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English definition of “fool”

fool

noun uk   /fuːl/ us  

fool noun (PERSON)

B1 [C] a person who behaves in a silly way without thinking: [as form of address] You fool, you've missed your chance! He's a fool if he thinks she still loves him. [+ to infinitive] He's a fool to think she still loves him. He's fool enough to think she still loves him. My fool of a (= silly) husband has gone out and taken my keys! [C] in the past, a person who was employed in the court of a king or queen to make the court laugh by telling jokes and doing funny things act/play the fool to behave in a silly way, often intentionally to make people laugh: Stop acting the fool, I'm trying to talk to you. any fool anyone: Any fool could tell that she was joking. make a fool of sb B2 to trick someone or make someone appear stupid in some way make a fool of yourself B2 to do something that makes other people think you are silly or not to be respected: I got a bit drunk and made a fool of myself. more fool sb mainly UK said to mean that you think someone is being unwise: "I lent Rhoda $100 and she hasn't paid me back." "More fool you - you know what she's like!" be no fool (also be nobody's fool) to not be stupid or easily deceived: I notice Ed didn't offer to pay for her - he's no fool.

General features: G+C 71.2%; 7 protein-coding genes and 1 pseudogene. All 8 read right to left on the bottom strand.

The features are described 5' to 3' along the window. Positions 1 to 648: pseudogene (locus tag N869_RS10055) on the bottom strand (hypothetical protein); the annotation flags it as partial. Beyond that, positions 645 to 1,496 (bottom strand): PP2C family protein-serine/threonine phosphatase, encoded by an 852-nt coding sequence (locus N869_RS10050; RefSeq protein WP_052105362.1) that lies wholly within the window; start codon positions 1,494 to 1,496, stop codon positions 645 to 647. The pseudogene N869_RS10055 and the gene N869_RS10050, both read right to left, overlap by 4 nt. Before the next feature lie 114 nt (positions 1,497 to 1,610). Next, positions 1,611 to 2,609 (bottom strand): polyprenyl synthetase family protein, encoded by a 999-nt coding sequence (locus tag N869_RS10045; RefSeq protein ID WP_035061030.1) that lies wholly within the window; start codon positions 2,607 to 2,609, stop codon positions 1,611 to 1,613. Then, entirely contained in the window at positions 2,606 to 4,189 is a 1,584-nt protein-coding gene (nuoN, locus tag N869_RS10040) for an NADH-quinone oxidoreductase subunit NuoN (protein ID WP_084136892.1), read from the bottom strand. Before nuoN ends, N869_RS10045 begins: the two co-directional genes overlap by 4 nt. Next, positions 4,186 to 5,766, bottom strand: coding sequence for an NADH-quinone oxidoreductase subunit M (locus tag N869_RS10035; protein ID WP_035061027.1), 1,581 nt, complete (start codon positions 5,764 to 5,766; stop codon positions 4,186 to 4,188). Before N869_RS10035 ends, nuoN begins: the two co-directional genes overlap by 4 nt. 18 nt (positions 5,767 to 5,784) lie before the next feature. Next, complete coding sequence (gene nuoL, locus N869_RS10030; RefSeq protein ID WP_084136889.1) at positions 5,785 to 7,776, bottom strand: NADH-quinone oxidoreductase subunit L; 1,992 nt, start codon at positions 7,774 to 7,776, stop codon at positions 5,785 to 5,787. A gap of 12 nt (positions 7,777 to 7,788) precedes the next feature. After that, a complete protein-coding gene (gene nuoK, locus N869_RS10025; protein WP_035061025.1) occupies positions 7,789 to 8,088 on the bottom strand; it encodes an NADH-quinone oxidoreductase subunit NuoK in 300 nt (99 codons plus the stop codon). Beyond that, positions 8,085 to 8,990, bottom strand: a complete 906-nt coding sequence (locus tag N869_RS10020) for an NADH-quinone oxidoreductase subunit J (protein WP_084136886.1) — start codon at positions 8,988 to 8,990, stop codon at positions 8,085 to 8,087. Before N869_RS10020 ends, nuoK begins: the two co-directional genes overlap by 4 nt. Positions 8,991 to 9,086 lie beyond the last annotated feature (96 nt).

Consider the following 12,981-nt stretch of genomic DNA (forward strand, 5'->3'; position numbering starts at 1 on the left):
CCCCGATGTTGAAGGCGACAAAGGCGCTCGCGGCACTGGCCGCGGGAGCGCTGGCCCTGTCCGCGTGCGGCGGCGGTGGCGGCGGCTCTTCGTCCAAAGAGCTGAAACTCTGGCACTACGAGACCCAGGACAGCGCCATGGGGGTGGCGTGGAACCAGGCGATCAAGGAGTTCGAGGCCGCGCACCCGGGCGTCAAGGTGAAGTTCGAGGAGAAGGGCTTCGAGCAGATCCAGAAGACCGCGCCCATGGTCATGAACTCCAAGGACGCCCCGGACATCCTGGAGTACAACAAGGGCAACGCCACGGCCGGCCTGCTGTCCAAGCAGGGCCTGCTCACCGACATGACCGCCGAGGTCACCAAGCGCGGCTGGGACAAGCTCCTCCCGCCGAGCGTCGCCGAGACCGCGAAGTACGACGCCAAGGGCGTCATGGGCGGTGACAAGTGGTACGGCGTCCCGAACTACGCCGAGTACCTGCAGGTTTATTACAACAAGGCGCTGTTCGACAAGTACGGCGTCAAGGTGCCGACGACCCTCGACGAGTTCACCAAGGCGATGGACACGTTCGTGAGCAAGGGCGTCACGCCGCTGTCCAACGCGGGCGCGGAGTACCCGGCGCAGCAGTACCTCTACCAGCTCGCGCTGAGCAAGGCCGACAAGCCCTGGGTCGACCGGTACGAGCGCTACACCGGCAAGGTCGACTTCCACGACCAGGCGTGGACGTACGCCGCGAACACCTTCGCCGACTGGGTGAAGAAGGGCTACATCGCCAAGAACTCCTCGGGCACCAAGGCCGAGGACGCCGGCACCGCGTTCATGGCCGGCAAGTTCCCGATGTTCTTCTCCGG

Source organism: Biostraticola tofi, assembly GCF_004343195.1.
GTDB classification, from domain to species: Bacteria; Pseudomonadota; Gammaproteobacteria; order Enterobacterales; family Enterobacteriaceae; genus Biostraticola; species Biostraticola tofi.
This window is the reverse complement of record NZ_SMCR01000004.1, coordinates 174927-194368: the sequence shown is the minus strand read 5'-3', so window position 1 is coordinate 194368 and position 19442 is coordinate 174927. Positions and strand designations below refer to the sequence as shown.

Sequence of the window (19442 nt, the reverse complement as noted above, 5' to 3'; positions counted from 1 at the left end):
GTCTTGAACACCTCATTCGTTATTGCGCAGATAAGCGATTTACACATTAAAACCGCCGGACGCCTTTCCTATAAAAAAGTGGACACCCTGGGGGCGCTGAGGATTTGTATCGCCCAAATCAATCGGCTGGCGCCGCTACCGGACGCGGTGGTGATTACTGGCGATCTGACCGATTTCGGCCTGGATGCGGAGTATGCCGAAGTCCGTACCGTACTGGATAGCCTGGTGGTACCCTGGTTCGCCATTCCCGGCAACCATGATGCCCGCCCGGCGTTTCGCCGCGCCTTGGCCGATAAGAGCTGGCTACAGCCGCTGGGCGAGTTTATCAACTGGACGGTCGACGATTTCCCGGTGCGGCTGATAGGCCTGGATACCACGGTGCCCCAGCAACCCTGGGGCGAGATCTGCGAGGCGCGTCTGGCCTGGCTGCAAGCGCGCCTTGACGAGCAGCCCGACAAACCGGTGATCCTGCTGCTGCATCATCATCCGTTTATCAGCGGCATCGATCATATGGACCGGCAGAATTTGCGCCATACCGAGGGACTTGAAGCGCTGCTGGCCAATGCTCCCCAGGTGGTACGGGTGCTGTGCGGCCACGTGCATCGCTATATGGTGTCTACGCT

fool noun (SWEET DISH)

[C or U] a sweet, soft food made of crushed fruit, cream, and sugar: gooseberry fool

fool

verb uk   /fuːl/ us  
B2 [I or T] to trick someone: Don't be fooled by his appearance. She said she was doing it to help me but I wasn't fooled. Tim was fooled into believing that he'd won a lot of money. you could have fooled me! informal used to tell someone that you do not believe what they have just said: "Really, I'm very happy." "You could have fooled me."
Phrasal verbs

fool

adjective [before noun] uk   /fuːl/ mainly US informal us  
silly: You've done some fool things in your time, but this beats everything.
(Definition of fool from the Cambridge Advanced Learners Dictionary & Thesaurus © Cambridge University Press)
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